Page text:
As you would expect from a school of CBT that calls itself Rational Emotional Behavioural Therapy, rationality and realism are at the core of REBT’s philosophy.
Albert Ellis, the founder of REBT, said ‘If something is irrational, that means it won’t work. It’s usually unrealistic.’
One of the main jobs of REBT is to help clients identify their irrational, unhealthy beliefs. These unhealthy beliefs usually begin with variation on one of three main themes: I must do well. You must treat me well. And the world must be easy.
However, anyone choosing to look at these statements above with a rational and realistic viewpoint will quickly see there is absolutely no reason why these demands ‘must’ be met. You may want to do well, but you don’t have to. You’d like people to treat you well, but experience tells us they won’t always, and we’d all prefer life to be easy, but for nearly everyone, it certainly isn’t.
Let’s say someone crashes into the back of your beloved car. No matter how much you demand that this event shouldn’t have happened, that everyone must drive carefully and your ability to drive about as normal must not be disrupted, that fact of the matter is, your break lights are broken and your bumper is hanging off. Refusing to accept the reality of the situation will not get you through your MOT.
Whilst that may be a silly example, a more common one during therapy might be ‘My partner must be honest with me at all times.’ But what if we know for a fact that sometimes they aren’t? Refusing to accept the reality won’t change anything. It will only lead to disturbance, hurt, jealousy or anger.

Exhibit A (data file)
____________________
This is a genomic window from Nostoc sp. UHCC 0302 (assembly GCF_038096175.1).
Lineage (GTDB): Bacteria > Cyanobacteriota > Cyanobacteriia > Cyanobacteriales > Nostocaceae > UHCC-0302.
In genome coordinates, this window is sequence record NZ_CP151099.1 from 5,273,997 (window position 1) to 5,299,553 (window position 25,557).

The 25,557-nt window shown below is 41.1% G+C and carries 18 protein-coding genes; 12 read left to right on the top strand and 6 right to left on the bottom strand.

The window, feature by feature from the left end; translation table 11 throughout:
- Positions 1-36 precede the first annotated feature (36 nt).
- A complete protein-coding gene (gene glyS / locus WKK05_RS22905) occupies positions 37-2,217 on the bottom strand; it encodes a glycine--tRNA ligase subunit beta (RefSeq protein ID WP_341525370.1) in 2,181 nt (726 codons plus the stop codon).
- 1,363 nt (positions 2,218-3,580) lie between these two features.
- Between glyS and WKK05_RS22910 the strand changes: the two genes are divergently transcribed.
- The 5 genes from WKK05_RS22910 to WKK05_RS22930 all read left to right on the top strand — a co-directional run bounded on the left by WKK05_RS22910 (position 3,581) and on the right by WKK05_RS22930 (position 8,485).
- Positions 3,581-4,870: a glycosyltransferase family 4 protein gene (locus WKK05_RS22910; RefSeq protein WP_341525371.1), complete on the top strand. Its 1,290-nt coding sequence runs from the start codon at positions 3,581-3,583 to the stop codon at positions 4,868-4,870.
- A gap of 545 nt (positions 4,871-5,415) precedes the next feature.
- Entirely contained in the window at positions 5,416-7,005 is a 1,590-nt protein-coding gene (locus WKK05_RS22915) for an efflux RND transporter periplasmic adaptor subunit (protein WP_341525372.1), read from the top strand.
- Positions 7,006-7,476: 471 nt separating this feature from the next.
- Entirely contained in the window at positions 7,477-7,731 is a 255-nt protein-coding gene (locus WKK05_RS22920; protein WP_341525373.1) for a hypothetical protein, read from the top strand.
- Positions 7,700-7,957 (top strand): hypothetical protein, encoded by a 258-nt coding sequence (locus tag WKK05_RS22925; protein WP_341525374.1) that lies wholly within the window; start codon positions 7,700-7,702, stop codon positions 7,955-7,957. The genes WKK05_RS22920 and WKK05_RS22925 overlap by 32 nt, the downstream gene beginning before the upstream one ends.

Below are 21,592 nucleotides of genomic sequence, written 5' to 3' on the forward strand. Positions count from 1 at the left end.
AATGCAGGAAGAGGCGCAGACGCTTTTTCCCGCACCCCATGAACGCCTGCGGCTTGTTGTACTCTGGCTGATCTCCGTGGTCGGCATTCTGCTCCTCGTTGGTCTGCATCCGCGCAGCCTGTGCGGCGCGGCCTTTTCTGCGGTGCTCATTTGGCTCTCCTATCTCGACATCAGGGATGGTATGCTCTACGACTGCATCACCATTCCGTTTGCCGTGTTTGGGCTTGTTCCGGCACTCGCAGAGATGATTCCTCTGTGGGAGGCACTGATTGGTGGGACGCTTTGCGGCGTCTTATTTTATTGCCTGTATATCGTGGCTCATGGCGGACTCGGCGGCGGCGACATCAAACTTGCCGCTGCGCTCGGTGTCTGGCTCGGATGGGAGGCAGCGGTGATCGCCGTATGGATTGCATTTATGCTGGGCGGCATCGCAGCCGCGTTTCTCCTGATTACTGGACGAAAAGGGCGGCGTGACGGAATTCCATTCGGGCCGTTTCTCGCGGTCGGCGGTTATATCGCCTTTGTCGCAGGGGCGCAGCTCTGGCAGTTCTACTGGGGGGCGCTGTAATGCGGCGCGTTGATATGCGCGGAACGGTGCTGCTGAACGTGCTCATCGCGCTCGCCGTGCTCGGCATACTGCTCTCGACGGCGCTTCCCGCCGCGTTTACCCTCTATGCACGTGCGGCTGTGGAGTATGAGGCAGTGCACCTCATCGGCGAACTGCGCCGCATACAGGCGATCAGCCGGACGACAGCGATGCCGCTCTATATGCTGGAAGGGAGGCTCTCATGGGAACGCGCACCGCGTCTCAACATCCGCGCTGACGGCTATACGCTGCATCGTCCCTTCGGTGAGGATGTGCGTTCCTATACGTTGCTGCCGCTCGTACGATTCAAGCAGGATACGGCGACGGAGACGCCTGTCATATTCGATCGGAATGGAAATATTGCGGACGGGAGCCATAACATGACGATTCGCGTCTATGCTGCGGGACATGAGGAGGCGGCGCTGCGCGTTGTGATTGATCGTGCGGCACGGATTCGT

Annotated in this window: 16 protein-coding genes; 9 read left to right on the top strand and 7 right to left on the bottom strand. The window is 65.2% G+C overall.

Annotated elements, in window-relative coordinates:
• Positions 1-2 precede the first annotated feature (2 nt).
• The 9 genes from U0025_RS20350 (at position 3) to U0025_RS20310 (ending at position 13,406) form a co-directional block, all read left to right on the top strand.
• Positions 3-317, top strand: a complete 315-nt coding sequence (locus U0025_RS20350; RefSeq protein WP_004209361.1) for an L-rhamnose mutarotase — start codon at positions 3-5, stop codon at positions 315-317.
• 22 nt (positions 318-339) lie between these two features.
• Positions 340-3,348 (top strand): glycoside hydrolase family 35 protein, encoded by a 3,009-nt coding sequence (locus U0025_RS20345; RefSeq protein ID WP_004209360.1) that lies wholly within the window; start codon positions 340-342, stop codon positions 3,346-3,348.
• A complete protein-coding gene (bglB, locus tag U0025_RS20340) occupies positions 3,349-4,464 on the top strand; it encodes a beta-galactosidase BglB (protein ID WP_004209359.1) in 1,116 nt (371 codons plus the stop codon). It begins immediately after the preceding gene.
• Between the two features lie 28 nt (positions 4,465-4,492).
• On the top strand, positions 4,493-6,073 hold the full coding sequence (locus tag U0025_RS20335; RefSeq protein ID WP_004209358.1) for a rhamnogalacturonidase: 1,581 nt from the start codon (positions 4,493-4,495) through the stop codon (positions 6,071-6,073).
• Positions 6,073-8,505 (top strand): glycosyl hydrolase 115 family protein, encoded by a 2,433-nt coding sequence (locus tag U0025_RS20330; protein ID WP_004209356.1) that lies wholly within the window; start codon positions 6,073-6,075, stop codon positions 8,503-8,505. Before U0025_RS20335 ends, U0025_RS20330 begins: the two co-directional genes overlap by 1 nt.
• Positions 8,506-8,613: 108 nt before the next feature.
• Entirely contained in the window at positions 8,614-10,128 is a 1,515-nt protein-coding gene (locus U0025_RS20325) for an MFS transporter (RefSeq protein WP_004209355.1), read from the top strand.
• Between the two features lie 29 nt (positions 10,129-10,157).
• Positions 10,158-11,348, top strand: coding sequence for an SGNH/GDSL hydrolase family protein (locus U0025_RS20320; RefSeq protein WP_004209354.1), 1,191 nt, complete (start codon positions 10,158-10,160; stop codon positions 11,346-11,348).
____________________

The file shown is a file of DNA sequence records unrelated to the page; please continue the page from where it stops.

Accepting reality is not the same as condoning it
It is at this point it’s useful to remember that accepting something does not necessarily mean condoning it. We can accept that hunger and war exist around the world without thinking these are good things. In fact, by accepting them as real, we can choose to do something about them.
And our client can come to accept that their partner is not always honest, without condoning or agreeing with this behaviour. By accepting the reality of the situation, they can now choose to change how they think and behave in order to affect real change in how they feel as well as in their relationship. They may not enjoy this new reality, but at least now they can accept it and do something about it.
Accepting the reality of life, rather than how you might be demanding it to be, is a turning point for REBT clients, and something a therapist will spend a lot of time working on. And although we called this blog post ‘like it or not’, in the end, most people agree that rationally accepting reality is the first step to liking everything a whole lot more.
If you’d like to train with CCBT to become an REBT counsellor, find out all about our pathway to accreditation here.